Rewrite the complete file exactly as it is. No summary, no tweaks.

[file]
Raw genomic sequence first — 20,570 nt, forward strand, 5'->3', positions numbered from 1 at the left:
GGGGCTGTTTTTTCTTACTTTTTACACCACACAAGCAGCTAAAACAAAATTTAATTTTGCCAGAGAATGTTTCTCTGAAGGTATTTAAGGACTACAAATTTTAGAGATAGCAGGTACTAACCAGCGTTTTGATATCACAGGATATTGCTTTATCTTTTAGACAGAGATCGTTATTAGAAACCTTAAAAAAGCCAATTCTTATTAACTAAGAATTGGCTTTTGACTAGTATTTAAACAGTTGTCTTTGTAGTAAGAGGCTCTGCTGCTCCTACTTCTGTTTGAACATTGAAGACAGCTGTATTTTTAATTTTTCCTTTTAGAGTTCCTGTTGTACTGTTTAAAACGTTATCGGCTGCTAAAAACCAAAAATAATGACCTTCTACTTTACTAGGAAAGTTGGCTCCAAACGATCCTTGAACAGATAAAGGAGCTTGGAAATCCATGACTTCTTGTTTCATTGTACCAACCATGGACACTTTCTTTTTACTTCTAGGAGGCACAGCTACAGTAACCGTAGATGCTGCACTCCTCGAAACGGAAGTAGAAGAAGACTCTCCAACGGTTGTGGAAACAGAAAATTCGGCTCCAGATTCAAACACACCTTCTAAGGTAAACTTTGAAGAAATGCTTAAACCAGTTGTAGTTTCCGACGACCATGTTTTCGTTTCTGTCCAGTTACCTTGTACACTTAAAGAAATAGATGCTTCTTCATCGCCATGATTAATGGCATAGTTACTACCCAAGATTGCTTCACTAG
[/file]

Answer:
Raw genomic sequence first — 20,570 nt, forward strand, 5'->3', positions numbered from 1 at the left:
GGGGCTGTTTTTTCTTACTTTTTACACCACACAAGCAGCTAAAACAAAATTTAATTTTGCCAGAGAATGTTTCTCTGAAGGTATTTAAGGACTACAAATTTTAGAGATAGCAGGTACTAACCAGCGTTTTGATATCACAGGATATTGCTTTATCTTTTAGACAGAGATCGTTATTAGAAACCTTAAAAAAGCCAATTCTTATTAACTAAGAATTGGCTTTTGACTAGTATTTAAACAGTTGTCTTTGTAGTAAGAGGCTCTGCTGCTCCTACTTCTGTTTGAACATTGAAGACAGCTGTATTTTTAATTTTTCCTTTTAGAGTTCCTGTTGTACTGTTTAAAACGTTATCGGCTGCTAAAAACCAAAAATAATGACCTTCTACTTTACTAGGAAAGTTGGCTCCAAACGATCCTTGAACAGATAAAGGAGCTTGGAAATCCATGACTTCTTGTTTCATTGTACCAACCATGGACACTTTCTTTTTACTTCTAGGAGGCACAGCTACAGTAACCGTAGATGCTGCACTCCTCGAAACGGAAGTAGAAGAAGACTCTCCAACGGTTGTGGAAACAGAAAATTCGGCTCCAGATTCAAACACACCTTCTAAGGTAAACTTTGAAGAAATGCTTAAACCAGTTGTAGTTTCCGACGACCATGTTTTCGTTTCTGTCCAGTTACCTTGTACACTTAAAGAAATAGATGCTTCTTCATCGCCATGATTAATGGCATAGTTACTACCCAAGATTGCTTCACTAG